Six Elements of a Narrative

Plot:  the sequence of events that take place in a story.

Setting:  the time and place in which the events of a story take place.

Characterization:  the methods used to present the personality of a character in a narrative.

Direct--the author describes the character.  Example--She was a large woman with a large purse.

Indirect--the reader judges what the character is like based on what they say or do, or what other characters say about them.  Example--We believe the narrator of "The Tell-Tale Heart" is crazy because he talks nervously and frequently repeats himself.

Atmosphere:  the general mood or feeling established in a piece of literature.  Atmosphere is created through word choice and pacing.

Word Choice--the author uses words that make the reader feel a certain way.  A spooky atmosphere is created in "The Tell-Tale Heart" through the use of words like "hideous," "marrow," "chilled," and "nervous."

Pacing--the author controls the speed at which we read through sentence length, punctuation, repetition of words and other techniques.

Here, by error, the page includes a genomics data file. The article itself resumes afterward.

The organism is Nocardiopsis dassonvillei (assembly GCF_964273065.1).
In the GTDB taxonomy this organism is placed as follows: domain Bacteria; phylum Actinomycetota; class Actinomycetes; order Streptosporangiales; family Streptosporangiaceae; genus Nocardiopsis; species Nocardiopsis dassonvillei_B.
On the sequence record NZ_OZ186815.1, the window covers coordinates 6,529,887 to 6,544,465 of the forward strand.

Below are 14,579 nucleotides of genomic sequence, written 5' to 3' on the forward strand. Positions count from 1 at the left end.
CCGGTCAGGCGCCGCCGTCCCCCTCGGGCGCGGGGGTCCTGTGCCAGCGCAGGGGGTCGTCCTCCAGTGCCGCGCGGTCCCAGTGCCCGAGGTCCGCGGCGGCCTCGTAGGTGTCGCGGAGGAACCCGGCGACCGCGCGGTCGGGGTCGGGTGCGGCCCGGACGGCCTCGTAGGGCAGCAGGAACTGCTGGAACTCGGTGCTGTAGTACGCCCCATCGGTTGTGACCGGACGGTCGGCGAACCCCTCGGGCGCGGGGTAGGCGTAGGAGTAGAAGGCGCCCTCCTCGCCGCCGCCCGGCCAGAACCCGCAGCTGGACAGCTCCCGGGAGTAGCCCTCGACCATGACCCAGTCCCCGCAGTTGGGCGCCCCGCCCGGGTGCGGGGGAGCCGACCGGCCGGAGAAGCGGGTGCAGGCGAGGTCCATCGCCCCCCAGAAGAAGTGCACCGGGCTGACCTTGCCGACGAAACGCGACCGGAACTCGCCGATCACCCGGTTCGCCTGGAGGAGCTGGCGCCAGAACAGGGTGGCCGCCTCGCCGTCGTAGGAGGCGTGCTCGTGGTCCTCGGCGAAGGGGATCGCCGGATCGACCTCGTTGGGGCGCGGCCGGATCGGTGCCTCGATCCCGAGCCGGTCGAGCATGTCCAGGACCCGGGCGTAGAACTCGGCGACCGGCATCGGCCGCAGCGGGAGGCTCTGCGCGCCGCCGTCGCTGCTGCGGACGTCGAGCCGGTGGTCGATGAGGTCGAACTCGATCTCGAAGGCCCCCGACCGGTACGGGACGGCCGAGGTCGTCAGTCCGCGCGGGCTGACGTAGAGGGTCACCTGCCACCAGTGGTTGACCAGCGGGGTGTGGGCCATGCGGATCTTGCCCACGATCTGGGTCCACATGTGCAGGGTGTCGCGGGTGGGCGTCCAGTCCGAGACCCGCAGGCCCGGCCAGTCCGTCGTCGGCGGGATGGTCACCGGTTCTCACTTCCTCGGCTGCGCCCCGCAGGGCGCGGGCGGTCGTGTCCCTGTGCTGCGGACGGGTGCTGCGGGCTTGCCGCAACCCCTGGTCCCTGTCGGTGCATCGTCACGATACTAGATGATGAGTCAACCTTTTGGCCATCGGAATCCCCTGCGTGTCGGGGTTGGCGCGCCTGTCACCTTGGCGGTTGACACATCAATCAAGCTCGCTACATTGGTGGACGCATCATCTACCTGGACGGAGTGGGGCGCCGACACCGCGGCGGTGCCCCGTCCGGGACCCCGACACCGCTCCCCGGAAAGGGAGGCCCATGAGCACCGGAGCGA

Point of View:  who is narrating the story (2 main types:  First Person, Third Person) 

First person:  the narrator uses "I" to tell the action, and is involved in the story. 

Third person:  the story is told from a perspective outside the story.  The characters are referred to by name, or as he, she or they.

Conflict: the central problem that drives the action of a story.  (two main types)  

Internal:  The conflict happens in a character's mind.  A character with a guilty conscience is an example of internal conflict.  

External:  The conflict happens between characters, or between a character and some outside force, like nature.  Sherlock Holmes pursuing a criminal is an example of external conflict.